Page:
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BBC Money Funnel

As we have long argued (here, here, here and here), the BBC licence fee ought to be decriminalised and the Corporation should then become a subscription service.

It’s a matter of practicality, given the absurdity of licence fee prosecutions making up 10 per cent of cases brought before magistrates, as well as one of the inevitable march of technology. The licence fee is an archaic poll tax on owning a television, holding out in an age of tailored subscriptions and micro-payment.

After a welcome campaign by Andrew Bridgen MP, the Commons has today voted in favour of an amendment to the Deregulation Bill which would explore how best to decriminalise the BBC’s funding model.

BBC management have totally failed to address the issues at hand. Instead they bluster that the licence fee is hugely popular and simultaneously argue that if it was decriminalised then large numbers of people would refuse to pay it.

As I noted on Saturday, the idea of a subscription service comes from them, rather ironically. It was they who suggested the only practical way of enforcing a decriminalised licence would be to switch off the service for those who don’t pay.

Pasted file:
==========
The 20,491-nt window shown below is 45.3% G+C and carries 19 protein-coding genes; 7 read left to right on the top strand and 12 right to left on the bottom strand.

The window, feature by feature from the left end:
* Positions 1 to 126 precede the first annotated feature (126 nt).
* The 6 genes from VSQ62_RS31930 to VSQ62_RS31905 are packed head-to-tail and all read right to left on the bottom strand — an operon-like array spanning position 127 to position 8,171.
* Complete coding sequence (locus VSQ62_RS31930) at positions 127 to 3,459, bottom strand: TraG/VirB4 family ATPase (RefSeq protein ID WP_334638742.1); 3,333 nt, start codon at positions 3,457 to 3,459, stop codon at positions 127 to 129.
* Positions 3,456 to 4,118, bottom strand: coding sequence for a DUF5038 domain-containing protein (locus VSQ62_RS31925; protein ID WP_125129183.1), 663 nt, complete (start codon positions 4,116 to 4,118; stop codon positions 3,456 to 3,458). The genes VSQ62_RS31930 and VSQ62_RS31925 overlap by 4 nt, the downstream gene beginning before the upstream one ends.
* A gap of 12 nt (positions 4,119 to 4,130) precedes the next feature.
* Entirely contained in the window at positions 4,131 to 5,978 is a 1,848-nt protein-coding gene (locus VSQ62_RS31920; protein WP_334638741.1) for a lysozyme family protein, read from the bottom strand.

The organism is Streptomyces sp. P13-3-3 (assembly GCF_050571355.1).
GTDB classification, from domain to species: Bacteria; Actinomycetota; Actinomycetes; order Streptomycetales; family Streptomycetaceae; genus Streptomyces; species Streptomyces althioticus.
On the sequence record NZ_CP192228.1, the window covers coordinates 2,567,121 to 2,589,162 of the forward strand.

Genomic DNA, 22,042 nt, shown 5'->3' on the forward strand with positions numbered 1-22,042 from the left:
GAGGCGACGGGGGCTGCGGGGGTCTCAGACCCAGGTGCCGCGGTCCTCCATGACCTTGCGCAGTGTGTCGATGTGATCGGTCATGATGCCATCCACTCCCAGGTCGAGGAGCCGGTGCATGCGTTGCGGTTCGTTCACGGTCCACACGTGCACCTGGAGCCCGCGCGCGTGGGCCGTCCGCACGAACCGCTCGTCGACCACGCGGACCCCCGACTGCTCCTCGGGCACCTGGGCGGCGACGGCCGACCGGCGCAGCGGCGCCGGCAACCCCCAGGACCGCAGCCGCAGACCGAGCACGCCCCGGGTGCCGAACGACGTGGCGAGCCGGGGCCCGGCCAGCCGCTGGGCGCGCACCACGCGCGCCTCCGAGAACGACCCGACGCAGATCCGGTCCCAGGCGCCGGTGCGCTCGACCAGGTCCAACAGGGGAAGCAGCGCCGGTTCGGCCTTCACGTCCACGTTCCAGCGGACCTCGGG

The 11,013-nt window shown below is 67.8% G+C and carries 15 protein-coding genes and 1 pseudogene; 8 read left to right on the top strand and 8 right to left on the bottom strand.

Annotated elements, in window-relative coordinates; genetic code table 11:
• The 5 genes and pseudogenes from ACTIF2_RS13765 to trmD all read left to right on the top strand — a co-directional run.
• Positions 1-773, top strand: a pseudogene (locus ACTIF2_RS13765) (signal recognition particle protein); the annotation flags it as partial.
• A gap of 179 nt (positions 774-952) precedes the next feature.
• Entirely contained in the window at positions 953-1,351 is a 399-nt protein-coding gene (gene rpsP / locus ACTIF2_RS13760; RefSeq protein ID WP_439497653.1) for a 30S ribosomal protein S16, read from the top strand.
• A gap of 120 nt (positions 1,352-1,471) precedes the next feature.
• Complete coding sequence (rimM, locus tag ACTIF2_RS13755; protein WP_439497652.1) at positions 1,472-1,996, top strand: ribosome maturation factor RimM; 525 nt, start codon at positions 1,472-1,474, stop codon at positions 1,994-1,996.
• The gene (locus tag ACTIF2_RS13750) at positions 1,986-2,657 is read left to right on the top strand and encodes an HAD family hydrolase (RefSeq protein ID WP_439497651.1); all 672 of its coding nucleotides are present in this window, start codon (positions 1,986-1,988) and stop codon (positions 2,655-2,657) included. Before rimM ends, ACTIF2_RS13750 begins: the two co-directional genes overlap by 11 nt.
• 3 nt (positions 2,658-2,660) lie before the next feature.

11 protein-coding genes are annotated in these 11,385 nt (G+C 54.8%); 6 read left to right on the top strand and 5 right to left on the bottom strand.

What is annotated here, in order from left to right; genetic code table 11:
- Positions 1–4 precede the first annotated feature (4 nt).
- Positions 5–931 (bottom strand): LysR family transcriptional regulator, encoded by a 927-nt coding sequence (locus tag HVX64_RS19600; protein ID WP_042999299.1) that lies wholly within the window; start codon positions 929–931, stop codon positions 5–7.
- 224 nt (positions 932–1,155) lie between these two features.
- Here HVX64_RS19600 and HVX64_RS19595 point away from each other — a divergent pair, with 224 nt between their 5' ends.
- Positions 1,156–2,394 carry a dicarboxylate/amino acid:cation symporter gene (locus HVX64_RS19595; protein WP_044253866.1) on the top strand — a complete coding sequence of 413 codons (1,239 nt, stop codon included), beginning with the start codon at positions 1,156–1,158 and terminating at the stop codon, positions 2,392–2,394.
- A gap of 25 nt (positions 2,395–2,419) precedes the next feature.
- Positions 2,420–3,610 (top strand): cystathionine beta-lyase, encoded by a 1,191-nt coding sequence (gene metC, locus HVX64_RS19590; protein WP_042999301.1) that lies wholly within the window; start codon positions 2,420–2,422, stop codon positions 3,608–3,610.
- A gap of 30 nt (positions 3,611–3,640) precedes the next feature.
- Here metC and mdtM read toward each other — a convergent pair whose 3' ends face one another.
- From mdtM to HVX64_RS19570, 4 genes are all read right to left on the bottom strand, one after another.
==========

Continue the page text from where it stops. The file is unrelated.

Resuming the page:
It seems they meant it as an illustration of how unpalatable this approach would be. If so, the plan backfired – because the proposal makes perfect sense. If you don’t pay for your newspaper subscription, it stops arriving. If you don’t pay your internet bill then the supplier cuts it off. If you don’t pay for your Sky or Virgin channels, the same happens. Why should the BBC be any different?

The new bluster coming from the Corporation’s bloated management is that a shift to subscription would be astronomically expensive. Their current estimate is £500 million. There are good reasons to doubt the accuracy of that figure, not least that the cost of digital switchover of the entire TV sector proved to be far less than that predicted by its critics.

Even if the estimate is accurate, it would be worth it. The very same BBC blogpost claims that decriminalisation would cost £200 million in lost revenue. By their own numbers, then, a £500 million subscription service would recoup its costs swiftly.

MPs made the right decision today, and as a result we could see the licence fee decriminalised by next year. A subscription service BBC should follow soon after.

56 comments for: Commons vote backs decriminalisation of the BBC licence fee

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